IT’S taken more than a decade, but a bill to set up a supermarket ombudsman was finally announced in the Queen’s Speech last week, writes Sally Gillespie.
Farming leaders are urging MPs not to “bow to retail bluster at the last hurdle” and to set up a referee with teeth to oversee the Groceries Code.
Local politicians welcomed the announcement of the Groceries Code Adjudicator Bill.
South of Scotland Lib-Dem MSP, farmer Jim Hume, who is his party’s rural development spokesperson, described the bill as “crucial” adding: “The food and drink supply chain has very rarely favoured the primary producer and I welcome this bill as a way to finally iron out those inequalities.”
The bill is aimed at ensuring large retailers treat suppliers fairly – and are held to account if they break the code – and at stopping supermarkets passing on risk and costs to suppliers. Farmers will be able to raise complaints confidentially with the adjudicator.
Ettrick, Roxburgh and Berwickshire MSP John Lamont said: “Ever since the code of practice between food producers and major supermarkets was established, there have been concerns from farmers who felt they were being bullied.
“Supermarkets often use market dominance to unfairly put pressure on suppliers, which was forcing our farmers to take unnecessary risks and to cut costs. They need to be protected and this new adjudicator will be able to do just that.”
The Groceries Code was introduced two years ago to help balance the power of supermarkets over farmers but producers were afraid to complain.
Veteran campaigner on the issue, Borders MP Michael Moore, said: “Over the years, supermarkets have held our local farmers over a barrel and it’s time for this injustice to be tackled. The adjudicator will protect suppliers and farmers from the predatory practices we have seen in the retail marke. This is great news for farmers and suppliers in the Borders and a victory for common sense and fairness.”
But the British Retail Consortium (BRC) is concerned about the cost to supermarkets footing the bill for the ombudsman and says farmers are already adequately protected.
BRC’s food director, Andrew Opie, said: “It’s in retailers’ interests to have excellent relationships with their suppliers. The UK has the most regulated supply chain in the world. The proposed adjudicator is in danger of adding to the cost and bureaucracy of running a grocery business without adding to the strong protection which already exists for suppliers.”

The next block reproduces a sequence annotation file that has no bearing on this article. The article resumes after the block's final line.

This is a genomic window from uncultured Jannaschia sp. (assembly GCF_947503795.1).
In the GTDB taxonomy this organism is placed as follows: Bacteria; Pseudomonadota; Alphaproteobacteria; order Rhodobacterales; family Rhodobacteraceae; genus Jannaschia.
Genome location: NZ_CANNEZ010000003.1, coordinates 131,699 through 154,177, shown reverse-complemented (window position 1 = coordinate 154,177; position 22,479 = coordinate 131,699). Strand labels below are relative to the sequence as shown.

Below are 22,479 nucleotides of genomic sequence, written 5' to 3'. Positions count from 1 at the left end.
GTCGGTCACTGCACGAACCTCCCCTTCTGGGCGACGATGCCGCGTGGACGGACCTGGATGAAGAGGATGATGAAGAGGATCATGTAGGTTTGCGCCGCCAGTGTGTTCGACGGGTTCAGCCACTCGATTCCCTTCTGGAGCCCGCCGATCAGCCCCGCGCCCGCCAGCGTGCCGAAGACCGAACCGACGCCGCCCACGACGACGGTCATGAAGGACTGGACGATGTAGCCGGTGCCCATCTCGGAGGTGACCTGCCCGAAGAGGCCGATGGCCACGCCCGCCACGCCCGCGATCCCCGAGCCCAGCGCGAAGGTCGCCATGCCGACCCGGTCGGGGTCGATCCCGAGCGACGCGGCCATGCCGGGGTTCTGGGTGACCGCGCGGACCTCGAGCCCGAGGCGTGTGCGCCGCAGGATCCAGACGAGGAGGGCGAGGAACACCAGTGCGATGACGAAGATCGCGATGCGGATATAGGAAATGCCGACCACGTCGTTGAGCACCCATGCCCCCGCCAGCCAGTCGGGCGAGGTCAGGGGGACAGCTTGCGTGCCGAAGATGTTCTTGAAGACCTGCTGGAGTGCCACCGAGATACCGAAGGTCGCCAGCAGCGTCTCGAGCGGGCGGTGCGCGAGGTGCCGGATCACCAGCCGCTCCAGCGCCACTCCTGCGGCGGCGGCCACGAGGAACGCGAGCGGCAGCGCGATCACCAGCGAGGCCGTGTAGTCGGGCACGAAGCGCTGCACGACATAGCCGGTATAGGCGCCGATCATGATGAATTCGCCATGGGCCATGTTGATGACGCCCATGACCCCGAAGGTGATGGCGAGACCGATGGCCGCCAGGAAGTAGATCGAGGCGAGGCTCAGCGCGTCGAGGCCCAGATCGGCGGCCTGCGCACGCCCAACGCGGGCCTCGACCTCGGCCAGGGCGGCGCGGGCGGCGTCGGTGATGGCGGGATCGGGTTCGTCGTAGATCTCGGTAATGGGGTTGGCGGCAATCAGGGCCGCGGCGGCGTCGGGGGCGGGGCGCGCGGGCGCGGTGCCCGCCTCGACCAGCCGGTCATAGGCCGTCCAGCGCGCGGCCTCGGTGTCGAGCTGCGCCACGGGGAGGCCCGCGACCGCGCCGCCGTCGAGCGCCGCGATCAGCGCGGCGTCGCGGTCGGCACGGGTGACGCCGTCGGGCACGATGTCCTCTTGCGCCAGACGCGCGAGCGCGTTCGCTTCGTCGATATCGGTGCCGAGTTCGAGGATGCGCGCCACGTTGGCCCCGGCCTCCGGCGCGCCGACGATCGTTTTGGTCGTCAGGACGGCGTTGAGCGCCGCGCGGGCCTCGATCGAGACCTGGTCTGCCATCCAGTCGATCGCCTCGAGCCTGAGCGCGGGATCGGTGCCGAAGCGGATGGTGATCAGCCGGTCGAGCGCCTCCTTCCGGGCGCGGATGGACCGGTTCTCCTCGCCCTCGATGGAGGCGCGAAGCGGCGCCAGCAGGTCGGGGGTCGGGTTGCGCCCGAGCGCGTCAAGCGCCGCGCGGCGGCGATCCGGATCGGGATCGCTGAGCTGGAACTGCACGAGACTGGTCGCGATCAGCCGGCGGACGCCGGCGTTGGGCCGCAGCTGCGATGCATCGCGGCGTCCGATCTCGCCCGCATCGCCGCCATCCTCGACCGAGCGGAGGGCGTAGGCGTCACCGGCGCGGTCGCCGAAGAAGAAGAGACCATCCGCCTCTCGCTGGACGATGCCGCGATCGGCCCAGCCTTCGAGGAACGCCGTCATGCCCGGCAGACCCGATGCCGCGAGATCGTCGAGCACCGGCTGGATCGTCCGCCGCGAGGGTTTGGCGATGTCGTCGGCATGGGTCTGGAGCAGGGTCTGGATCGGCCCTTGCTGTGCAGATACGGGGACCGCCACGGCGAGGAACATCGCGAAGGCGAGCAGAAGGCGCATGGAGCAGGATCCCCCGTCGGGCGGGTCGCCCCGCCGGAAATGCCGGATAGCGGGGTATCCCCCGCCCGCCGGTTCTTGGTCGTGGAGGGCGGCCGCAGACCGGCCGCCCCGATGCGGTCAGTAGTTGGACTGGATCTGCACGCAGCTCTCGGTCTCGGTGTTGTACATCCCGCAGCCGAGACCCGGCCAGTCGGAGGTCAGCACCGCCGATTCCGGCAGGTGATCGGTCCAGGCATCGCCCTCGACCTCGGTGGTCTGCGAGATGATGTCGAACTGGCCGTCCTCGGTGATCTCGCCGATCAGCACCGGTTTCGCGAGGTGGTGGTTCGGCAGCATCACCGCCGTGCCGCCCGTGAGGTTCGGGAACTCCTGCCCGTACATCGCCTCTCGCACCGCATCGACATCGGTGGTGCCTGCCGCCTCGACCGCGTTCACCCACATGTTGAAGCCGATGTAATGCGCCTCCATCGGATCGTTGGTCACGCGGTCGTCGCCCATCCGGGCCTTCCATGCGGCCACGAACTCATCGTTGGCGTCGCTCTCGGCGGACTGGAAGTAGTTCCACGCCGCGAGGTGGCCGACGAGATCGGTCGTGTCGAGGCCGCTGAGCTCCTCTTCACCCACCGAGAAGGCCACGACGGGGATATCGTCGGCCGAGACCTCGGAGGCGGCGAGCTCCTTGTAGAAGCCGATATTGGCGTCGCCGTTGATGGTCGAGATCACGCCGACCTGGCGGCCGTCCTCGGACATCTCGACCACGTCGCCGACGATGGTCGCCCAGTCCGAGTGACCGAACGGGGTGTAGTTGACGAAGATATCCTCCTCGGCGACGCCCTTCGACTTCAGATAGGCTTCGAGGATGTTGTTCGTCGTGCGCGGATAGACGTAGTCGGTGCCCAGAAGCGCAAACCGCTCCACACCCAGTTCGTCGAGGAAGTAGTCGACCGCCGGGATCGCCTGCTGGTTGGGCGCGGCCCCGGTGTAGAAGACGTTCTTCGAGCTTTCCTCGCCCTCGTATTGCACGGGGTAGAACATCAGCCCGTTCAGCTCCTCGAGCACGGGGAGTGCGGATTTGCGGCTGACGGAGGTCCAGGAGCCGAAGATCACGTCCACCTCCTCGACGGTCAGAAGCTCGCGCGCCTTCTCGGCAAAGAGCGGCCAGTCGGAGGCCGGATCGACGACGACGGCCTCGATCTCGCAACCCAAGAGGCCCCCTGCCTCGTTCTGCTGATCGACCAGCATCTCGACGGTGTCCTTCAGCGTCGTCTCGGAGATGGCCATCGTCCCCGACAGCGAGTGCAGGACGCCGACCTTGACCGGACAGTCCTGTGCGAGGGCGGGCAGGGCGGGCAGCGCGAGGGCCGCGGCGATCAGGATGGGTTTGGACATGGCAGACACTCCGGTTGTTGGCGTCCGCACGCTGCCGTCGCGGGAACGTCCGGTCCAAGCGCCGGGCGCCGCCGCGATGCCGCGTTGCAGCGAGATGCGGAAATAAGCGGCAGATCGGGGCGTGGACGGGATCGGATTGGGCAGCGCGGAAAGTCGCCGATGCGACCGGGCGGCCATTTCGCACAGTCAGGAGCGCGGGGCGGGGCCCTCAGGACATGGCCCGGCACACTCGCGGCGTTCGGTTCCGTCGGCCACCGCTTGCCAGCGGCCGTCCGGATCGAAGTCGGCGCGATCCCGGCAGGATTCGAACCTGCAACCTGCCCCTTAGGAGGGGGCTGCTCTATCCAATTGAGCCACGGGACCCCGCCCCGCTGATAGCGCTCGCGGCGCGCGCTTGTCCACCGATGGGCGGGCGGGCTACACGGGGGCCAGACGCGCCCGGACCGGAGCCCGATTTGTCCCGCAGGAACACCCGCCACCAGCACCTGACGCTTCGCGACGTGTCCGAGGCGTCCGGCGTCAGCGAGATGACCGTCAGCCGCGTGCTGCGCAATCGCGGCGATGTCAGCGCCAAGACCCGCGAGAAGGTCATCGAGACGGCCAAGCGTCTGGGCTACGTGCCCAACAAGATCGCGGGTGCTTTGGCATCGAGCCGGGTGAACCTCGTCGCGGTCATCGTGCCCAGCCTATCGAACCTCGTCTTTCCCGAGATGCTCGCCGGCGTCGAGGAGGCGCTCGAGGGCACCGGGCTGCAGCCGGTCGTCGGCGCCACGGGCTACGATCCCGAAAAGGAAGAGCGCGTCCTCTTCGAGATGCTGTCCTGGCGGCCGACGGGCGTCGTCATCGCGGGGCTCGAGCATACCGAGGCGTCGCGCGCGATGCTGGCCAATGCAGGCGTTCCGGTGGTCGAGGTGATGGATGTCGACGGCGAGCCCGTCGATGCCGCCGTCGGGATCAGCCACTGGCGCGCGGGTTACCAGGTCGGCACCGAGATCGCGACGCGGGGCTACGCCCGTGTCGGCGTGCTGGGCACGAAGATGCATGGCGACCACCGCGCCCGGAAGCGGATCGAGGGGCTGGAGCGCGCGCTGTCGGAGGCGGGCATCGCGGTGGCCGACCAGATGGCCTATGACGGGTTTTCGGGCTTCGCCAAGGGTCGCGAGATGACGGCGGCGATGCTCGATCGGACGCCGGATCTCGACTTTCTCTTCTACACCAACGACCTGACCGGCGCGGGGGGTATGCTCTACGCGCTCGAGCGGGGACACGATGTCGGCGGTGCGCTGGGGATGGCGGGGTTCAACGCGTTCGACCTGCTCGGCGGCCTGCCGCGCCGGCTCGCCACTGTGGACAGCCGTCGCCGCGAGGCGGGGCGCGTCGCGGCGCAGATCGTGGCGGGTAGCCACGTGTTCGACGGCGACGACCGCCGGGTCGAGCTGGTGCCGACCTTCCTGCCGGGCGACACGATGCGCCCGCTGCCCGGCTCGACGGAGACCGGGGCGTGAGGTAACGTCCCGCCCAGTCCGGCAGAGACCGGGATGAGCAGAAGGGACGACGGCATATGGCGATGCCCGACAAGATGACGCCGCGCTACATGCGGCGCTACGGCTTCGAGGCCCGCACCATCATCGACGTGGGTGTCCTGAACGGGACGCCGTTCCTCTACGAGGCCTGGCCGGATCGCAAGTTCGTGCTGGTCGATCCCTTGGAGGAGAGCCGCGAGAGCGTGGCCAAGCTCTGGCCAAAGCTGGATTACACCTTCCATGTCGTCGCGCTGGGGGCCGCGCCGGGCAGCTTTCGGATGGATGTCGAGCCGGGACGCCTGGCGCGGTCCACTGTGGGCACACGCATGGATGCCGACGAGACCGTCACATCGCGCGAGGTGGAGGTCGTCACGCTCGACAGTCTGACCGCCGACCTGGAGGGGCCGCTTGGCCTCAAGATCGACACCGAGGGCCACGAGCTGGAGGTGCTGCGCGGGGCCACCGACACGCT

Initial estimates of running costs are £1million a year but he continued: “The truth is no-one knows what the cost might be. Retailers are being asked to write a blank cheque.”
He said: “The adjudicator should only be able to pursue specific complaints from suppliers which have direct relationships with the retailers, and which are related to the Groceries Code. Allowing third party complaints would open retailers up to malicious campaigns and fishing expeditions, at a great cost to all parts of the grocery supply chain.”
But NFU Scotland’s vice-president, Allan Bowie urged: “If we are going to put an adjudicator in place, let’s make sure, once and for all, that he or she can effectively arbitrate disputes, investigate anonymous complaints on the basis of any credible evidence and impose heavy fines where the code has been breached.
“We must also not be hoodwinked by retailers’ complaints about the cost of the adjudicator, nor their threat that the cost will be passed on to consumers. Compared to retailer profit, the operating costs of such a department would be minimal and they can afford it easily; moreover, retailers with an excellent relationship with their suppliers – and they do exist – would have nothing to hide.”